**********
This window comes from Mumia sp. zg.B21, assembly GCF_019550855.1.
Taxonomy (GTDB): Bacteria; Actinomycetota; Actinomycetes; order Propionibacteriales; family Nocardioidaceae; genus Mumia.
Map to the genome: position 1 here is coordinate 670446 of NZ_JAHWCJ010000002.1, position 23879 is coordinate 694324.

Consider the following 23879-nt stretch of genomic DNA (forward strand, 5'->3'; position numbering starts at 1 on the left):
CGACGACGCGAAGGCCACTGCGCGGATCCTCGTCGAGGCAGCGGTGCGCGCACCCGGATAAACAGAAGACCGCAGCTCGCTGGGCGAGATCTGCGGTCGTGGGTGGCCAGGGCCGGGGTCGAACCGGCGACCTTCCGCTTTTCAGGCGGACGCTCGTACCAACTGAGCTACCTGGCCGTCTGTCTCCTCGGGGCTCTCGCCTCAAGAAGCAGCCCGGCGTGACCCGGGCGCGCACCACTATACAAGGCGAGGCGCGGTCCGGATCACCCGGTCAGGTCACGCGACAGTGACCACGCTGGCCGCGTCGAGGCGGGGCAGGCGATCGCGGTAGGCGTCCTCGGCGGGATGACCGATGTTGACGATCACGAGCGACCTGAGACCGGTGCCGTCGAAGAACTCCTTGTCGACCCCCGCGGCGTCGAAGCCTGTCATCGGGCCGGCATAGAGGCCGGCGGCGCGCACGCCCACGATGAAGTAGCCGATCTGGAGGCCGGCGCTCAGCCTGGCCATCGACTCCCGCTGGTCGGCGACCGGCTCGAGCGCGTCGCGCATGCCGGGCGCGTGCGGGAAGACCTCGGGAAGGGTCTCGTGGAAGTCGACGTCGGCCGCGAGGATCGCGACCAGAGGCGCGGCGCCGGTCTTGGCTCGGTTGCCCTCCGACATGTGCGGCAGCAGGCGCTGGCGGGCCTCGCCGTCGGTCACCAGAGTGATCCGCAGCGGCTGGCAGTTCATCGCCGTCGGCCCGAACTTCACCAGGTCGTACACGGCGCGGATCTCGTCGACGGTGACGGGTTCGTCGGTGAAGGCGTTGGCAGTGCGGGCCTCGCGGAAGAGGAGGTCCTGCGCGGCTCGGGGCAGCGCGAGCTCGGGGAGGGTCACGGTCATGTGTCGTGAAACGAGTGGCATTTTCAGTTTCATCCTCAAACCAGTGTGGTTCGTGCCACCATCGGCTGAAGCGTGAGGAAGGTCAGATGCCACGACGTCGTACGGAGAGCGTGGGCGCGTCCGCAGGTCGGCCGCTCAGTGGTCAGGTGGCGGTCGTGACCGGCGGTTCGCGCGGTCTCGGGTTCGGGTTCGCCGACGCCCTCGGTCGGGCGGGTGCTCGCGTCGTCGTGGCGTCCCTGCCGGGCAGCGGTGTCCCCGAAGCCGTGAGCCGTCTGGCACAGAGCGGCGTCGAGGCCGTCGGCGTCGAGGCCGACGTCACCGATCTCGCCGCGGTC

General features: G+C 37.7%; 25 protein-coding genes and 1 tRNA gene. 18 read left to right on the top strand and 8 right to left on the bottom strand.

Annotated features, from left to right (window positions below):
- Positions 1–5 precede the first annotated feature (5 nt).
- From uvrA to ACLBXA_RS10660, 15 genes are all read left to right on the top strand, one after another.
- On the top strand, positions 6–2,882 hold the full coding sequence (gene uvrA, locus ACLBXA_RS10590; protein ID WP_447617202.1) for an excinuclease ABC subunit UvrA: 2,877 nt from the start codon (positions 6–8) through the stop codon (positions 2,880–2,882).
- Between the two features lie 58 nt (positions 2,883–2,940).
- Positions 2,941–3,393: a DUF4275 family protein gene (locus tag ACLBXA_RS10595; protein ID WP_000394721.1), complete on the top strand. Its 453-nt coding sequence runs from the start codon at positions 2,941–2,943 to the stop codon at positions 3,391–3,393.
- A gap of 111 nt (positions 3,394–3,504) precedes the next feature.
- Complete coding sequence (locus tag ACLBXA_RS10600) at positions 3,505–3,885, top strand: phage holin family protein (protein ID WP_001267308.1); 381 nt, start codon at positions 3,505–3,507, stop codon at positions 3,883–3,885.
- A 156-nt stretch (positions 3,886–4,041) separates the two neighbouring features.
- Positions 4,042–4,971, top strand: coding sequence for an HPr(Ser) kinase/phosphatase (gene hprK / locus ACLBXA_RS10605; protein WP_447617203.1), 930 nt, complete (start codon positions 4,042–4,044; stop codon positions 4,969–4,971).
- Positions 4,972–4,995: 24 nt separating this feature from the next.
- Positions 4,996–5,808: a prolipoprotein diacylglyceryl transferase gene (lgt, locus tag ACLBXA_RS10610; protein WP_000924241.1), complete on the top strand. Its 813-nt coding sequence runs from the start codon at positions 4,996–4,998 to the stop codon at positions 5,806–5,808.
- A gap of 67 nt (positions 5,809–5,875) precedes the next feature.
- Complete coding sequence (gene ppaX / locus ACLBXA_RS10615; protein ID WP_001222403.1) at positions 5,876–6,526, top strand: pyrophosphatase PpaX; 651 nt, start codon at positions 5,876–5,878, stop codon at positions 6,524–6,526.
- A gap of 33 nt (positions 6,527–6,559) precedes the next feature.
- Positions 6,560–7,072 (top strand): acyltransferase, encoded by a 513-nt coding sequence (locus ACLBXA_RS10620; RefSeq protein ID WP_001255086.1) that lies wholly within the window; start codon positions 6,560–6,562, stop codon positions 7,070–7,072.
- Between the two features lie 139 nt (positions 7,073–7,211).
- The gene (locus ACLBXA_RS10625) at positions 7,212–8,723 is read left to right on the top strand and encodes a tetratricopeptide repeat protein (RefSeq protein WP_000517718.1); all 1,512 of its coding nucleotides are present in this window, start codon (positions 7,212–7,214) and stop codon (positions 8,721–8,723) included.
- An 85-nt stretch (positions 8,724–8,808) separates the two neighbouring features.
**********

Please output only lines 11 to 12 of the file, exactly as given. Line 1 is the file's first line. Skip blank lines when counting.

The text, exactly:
- Between the two features lie 58 nt (positions 2,883–2,940).
- Positions 2,941–3,393: a DUF4275 family protein gene (locus tag ACLBXA_RS10595; protein ID WP_000394721.1), complete on the top strand. Its 453-nt coding sequence runs from the start codon at positions 2,941–2,943 to the stop codon at positions 3,391–3,393.